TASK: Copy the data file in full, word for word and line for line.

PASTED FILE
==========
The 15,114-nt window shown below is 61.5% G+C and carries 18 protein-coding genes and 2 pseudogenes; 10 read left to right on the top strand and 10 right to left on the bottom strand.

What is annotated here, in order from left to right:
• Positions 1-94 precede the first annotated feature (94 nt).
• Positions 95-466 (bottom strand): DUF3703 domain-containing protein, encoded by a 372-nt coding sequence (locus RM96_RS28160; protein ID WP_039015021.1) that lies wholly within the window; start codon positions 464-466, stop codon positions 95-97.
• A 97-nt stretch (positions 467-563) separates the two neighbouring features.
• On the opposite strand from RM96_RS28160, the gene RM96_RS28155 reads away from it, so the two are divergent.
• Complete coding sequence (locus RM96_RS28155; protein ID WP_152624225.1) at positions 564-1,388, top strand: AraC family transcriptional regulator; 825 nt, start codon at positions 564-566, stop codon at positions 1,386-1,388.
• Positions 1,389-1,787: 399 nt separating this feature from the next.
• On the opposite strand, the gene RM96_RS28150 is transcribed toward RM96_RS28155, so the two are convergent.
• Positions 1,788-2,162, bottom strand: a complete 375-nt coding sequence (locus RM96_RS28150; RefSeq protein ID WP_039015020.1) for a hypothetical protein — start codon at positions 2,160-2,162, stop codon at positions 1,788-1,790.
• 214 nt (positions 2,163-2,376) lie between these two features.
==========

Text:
The 15,114-nt window shown below is 61.5% G+C and carries 18 protein-coding genes and 2 pseudogenes; 10 read left to right on the top strand and 10 right to left on the bottom strand.

What is annotated here, in order from left to right:
• Positions 1-94 precede the first annotated feature (94 nt).
• Positions 95-466 (bottom strand): DUF3703 domain-containing protein, encoded by a 372-nt coding sequence (locus RM96_RS28160; protein ID WP_039015021.1) that lies wholly within the window; start codon positions 464-466, stop codon positions 95-97.
• A 97-nt stretch (positions 467-563) separates the two neighbouring features.
• On the opposite strand from RM96_RS28160, the gene RM96_RS28155 reads away from it, so the two are divergent.
• Complete coding sequence (locus RM96_RS28155; protein ID WP_152624225.1) at positions 564-1,388, top strand: AraC family transcriptional regulator; 825 nt, start codon at positions 564-566, stop codon at positions 1,386-1,388.
• Positions 1,389-1,787: 399 nt separating this feature from the next.
• On the opposite strand, the gene RM96_RS28150 is transcribed toward RM96_RS28155, so the two are convergent.
• Positions 1,788-2,162, bottom strand: a complete 375-nt coding sequence (locus RM96_RS28150; RefSeq protein ID WP_039015020.1) for a hypothetical protein — start codon at positions 2,160-2,162, stop codon at positions 1,788-1,790.
• 214 nt (positions 2,163-2,376) lie between these two features.